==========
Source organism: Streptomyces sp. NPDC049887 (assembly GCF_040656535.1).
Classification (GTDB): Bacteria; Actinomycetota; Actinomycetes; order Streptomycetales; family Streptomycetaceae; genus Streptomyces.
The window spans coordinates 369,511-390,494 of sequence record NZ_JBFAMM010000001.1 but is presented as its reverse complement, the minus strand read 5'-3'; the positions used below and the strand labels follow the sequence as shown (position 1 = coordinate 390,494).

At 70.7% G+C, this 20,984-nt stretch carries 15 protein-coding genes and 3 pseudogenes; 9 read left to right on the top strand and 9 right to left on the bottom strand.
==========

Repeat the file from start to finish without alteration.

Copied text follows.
Source organism: Streptomyces sp. NPDC049887 (assembly GCF_040656535.1).
Classification (GTDB): Bacteria; Actinomycetota; Actinomycetes; order Streptomycetales; family Streptomycetaceae; genus Streptomyces.
The window spans coordinates 369,511-390,494 of sequence record NZ_JBFAMM010000001.1 but is presented as its reverse complement, the minus strand read 5'-3'; the positions used below and the strand labels follow the sequence as shown (position 1 = coordinate 390,494).

At 70.7% G+C, this 20,984-nt stretch carries 15 protein-coding genes and 3 pseudogenes; 9 read left to right on the top strand and 9 right to left on the bottom strand.